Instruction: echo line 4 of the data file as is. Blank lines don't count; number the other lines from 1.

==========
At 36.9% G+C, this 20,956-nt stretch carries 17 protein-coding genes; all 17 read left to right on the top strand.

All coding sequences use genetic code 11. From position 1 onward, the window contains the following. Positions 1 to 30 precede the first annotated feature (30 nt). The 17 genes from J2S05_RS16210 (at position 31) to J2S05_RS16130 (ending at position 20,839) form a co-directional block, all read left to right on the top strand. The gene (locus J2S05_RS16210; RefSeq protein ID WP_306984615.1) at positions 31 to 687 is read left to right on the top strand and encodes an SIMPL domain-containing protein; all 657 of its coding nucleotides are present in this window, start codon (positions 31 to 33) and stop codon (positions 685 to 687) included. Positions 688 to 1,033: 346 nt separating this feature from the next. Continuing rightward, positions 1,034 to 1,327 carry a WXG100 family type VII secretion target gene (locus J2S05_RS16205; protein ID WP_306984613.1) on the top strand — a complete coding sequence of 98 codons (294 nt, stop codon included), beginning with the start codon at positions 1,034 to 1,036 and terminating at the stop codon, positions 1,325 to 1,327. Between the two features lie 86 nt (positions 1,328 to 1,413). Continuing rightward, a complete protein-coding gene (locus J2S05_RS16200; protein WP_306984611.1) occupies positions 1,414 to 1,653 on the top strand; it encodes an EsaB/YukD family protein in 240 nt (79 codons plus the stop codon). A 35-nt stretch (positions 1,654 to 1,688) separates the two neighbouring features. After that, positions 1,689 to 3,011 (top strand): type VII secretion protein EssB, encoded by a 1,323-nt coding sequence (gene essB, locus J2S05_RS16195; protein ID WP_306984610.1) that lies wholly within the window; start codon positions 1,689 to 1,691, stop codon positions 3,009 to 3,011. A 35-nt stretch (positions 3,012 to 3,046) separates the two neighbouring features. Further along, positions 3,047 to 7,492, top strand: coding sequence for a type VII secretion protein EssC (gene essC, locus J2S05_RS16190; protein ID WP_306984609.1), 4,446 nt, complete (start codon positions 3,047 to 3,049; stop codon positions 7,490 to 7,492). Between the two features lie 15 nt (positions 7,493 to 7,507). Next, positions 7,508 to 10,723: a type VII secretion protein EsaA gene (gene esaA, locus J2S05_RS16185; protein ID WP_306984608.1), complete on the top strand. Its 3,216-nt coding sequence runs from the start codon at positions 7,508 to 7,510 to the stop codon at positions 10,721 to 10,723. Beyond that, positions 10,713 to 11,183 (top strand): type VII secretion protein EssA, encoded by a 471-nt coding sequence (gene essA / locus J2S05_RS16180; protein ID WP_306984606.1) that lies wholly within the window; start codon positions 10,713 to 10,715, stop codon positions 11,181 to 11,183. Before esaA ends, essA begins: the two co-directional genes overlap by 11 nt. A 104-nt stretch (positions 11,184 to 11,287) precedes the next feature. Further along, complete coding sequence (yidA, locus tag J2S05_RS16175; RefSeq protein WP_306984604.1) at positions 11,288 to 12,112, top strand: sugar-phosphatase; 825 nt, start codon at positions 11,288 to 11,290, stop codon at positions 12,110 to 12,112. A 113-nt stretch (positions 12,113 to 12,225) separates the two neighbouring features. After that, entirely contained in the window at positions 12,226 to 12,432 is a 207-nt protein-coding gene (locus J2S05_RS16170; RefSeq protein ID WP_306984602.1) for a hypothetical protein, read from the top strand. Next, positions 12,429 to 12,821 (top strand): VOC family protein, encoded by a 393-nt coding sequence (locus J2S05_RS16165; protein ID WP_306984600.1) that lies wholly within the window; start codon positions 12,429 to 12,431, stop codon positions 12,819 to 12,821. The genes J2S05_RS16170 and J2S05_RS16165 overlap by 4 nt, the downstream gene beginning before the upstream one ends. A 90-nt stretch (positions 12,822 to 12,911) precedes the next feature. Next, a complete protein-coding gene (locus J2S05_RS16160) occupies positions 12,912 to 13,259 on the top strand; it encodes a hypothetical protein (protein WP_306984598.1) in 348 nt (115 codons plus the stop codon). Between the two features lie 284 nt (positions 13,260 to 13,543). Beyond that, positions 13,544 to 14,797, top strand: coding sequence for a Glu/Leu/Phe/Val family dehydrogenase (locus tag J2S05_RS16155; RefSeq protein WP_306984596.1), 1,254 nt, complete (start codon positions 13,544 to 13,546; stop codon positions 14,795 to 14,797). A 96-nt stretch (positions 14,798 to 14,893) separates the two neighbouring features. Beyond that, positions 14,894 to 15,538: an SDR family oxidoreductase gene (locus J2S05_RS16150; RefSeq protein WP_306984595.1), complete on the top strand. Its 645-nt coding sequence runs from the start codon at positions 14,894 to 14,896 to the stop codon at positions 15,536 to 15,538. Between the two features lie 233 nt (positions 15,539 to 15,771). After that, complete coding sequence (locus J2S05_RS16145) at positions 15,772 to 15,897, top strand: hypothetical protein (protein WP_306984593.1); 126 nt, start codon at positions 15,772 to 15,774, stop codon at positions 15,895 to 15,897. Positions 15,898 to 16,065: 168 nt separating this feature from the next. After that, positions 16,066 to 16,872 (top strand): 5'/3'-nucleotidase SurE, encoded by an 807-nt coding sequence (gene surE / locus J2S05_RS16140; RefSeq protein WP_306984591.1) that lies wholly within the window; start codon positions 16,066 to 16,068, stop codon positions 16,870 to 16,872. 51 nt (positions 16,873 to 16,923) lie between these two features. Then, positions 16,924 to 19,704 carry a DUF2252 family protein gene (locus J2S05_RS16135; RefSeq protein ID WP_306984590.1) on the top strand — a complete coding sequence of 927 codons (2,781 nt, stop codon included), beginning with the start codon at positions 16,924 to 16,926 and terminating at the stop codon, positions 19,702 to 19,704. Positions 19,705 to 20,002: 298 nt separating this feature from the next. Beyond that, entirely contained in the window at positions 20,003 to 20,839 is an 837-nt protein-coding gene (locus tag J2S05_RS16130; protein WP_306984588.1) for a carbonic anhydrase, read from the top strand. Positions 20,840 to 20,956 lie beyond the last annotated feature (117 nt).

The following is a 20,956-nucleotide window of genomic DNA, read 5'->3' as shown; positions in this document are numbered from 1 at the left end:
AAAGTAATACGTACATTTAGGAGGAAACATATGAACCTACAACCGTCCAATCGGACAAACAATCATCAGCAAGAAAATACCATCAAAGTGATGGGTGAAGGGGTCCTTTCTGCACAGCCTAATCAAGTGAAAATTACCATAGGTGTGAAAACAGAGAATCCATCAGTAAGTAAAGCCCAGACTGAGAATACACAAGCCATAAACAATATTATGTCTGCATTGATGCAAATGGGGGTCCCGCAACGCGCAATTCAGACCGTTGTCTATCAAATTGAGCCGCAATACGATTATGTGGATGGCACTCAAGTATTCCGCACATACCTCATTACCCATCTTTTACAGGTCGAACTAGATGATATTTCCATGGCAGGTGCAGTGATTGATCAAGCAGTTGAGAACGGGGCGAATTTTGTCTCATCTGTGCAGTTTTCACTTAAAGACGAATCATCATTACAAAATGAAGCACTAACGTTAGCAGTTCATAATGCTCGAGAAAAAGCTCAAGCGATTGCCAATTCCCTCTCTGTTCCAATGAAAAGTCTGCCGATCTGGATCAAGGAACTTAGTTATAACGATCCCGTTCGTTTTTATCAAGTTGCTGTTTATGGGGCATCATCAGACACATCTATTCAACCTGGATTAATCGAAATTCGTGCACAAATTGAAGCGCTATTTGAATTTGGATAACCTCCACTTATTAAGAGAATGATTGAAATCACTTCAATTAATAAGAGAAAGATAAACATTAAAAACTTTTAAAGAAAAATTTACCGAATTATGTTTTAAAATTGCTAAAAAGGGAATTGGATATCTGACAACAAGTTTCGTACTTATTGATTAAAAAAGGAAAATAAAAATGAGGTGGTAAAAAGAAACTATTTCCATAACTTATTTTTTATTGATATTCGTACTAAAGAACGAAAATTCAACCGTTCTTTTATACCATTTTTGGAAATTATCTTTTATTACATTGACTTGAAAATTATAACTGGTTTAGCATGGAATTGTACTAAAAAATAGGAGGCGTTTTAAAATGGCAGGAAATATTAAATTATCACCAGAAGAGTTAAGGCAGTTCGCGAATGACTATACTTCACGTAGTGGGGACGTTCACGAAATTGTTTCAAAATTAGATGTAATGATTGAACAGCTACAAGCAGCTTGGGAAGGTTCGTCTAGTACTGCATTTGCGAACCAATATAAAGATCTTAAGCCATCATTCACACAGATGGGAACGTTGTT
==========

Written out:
AAAGTAATACGTACATTTAGGAGGAAACATATGAACCTACAACCGTCCAATCGGACAAACAATCATCAGCAAGAAAATACCATCAAAGTGATGGGTGAAGGGGTCCTTTCTGCACAGCCTAATCAAGTGAAAATTACCATAGGTGTGAAAACAGAGAATCCATCAGTAAGTAAAGCCCAGACTGAGAATACACAAGCCATAAACAATATTATGTCTGCATTGATGCAAATGGGGGTCCCGCAACGCGCAATTCAGACCGTTGTCTATCAAATTGAGCCGCAATACGATTATGTGGATGGCACTCAAGTATTCCGCACATACCTCATTACCCATCTTTTACAGGTCGAACTAGATGATATTTCCATGGCAGGTGCAGTGATTGATCAAGCAGTTGAGAACGGGGCGAATTTTGTCTCATCTGTGCAGTTTTCACTTAAAGACGAATCATCATTACAAAATGAAGCACTAACGTTAGCAGTTCATAATGCTCGAGAAAAAGCTCAAGCGATTGCCAATTCCCTCTCTGTTCCAATGAAAAGTCTGCCGATCTGGATCAAGGAACTTAGTTATAACGATCCCGTTCGTTTTTATCAAGTTGCTGTTTATGGGGCATCATCAGACACATCTATTCAACCTGGATTAATCGAAATTCGTGCACAAATTGAAGCGCTATTTGAATTTGGATAACCTCCACTTATTAAGAGAATGATTGAAATCACTTCAATTAATAAGAGAAAGATAAACATTAAAAACTTTTAAAGAAAAATTTACCGAATTATGTTTTAAAATTGCTAAAAAGGGAATTGGATATCTGACAACAAGTTTCGTACTTATTGATTAAAAAAGGAAAATAAAAATGAGGTGGTAAAAAGAAACTATTTCCATAACTTATTTTTTATTGATATTCGTACTAAAGAACGAAAATTCAACCGTTCTTTTATACCATTTTTGGAAATTATCTTTTATTACATTGACTTGAAAATTATAACTGGTTTAGCATGGAATTGTACTAAAAAATAGGAGGCGTTTTAAAATGGCAGGAAATATTAAATTATCACCAGAAGAGTTAAGGCAGTTCGCGAATGACTATACTTCACGTAGTGGGGACGTTCACGAAATTGTTTCAAAATTAGATGTAATGATTGAACAGCTACAAGCAGCTTGGGAAGGTTCGTCTAGTACTGCATTTGCGAACCAATATAAAGATCTTAAGCCATCATTCACACAGATGGGAACGTTGTT